Monday, 10 October 2011

Under One Kind...

A few weeks ago I was cheering because the bishop of Phoenix was restricting the number of occasions on which the laity could receive Holy Communion under both kinds (in accordance with Canon Law).

But I didn't make it clear why I was cheering.

There are several reasons I object to the change whereby communion under both kinds became common amongst the laity in Europe and the USA, and prefer the traditional practice in the Western Church to the modern practice. (Let's leave the East out of this - beyond saying I think interfering with their time-honoured practice would be a bad idea too!)

Here are some:

The reasons I have been given for the change from the traditional practice strike me as largely bogus;

The change also seems to me to be part of a larger agenda, with a trend (towards less reverence) that I think has been profoundly damaging;

The change has been used to engineer a number of other changes I dislike (eg queuing and standing for Holy Communion, proliferation of Extraordinary Ministers of Holy Communion);

The change has resulted in all the faithful (or at least all who receive under both kinds) handling the Sacred Vessels - and these are now treated, more often than not, as merely some more cups to wash after Mass;

The change is a huge part of the hermeneutic of discontinuity: jettisoning whatever our forefathers did in favour of any novelty dreamed up by a liturgist;

I have seen no positive benefits resulting from the change;

I believe that under the old dispensation, the average Catholic was much clearer about the fundamental truth that we receive the entire Christ: Body, Blood, Soul and Divinity under either kind - now I fear many think that you only receive the Body if you only receive under the appearance of bread. (I also think many think you receive bread and wine, to hear them talk, but that's another matter...)

But, but, but... the Well-Informed Liturgist splutters, at the Last Supper, Our Lord [except he wouldn't call Him that, he'd bandy the Holy Name around as though it were a brand of washing powder he was trying to flog] gave the Cup to everyone!

Indeed He did. But who was there: only men! Is that an example you wish to emulate, W-I Liturgist? Further, everyone there was a bishop: shall we extend Holy Communion only to the episcopate?

Let us look a little further into the example of Our Lord: take the great Eucharistic Miracle, the feeding of the 5,000, which is clearly preparatory catechesis for the Blessed Sacrament. All were given... bread.

And all the pre-figurement in the Old Testament: You gave your people bread from heaven and so on. The form of Bread is clearly the universal symbol.

And then there is the small matter of the practice of the Church (in the West) for centuries. As usual, my assumption is that that has not been defective...

What will be interesting to see is whether the Holy Father and the Bishops reverse this change. One bishop is showing that it can be done - but also that it needs a lot of catechesis. But given some of the other changes that are being rolled back, I am hopeful that in time we will get there.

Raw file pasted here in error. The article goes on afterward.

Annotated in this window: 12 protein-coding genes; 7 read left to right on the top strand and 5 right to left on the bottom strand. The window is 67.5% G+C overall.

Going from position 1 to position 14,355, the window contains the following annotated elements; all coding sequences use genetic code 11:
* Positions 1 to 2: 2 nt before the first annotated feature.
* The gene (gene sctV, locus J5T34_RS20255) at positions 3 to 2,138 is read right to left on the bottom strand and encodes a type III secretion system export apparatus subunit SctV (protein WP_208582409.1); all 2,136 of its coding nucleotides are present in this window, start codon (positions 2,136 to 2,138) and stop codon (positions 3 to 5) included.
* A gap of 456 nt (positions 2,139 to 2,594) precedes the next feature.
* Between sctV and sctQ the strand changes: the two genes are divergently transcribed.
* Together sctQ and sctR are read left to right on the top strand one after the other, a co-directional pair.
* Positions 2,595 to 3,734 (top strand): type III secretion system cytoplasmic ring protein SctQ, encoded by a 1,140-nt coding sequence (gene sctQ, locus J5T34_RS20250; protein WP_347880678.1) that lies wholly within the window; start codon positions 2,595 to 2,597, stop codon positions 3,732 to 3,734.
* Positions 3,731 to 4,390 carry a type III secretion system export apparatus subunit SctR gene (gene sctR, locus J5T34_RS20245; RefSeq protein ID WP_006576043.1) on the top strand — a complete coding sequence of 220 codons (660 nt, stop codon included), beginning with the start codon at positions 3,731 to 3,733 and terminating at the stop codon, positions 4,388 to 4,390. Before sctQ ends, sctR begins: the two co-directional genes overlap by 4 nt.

5 comments:

Ttony said...

As with so many of your recent posts, my not commenting is because I have absolutely nothing to add to an excellent summary of what's what! Keep on persevering.

Ben Trovato said...

Thanks, Ttony.

I felt the same reading your latest, but did not comment; will do so now, as it's always encouraging to know someone out there is reading - and even appreciating - what one writes!

Rusticus said...

Well said, Ben.

Another excellent reason to limit the distribution of communion under both kinds is that it prevents people from self-intincting, which is something I utterly abhor (and is,of course, forbidden).
I travel upcountry to visit my father (in sheltered accommodation) five or six times a year, and in the nearest Catholic church the practice is widespread. I try to avert my eyes, but if one's standing in the (ahem) "reverential queue" one can't help but notice - and it arouses very uncharitable thoughts just when such thoughts are least welcome.

Genty said...

Many of the innovations - Holy Communion under both kinds, EMHCs "purifying" the vessels, procession of gifts up the nave, children's liturgy - seem designed specifically to give the laity something to do (usually the same dozen).

Ben Trovato said...

Rusticus,

We had an outbreak of self-intinction in the parish, and after some heart-searching I had a word with our PP, who had been unaware of it. The EMHCs had said nothing, of course. He let people know that intinction is allowed only if done by the priest, invited those who wanted to receive in that way to come up first - and none did. But the self-intinction stopped.

Genty,

Yes, I agree they are designed in part for that facile, or even fatuous, purpose (as though that's what participation means), but I think they also serve a darker purpose of stripping us of 'popular piety' - ie the devotional practices of our forefathers. - which is loathed by liturgical professionals.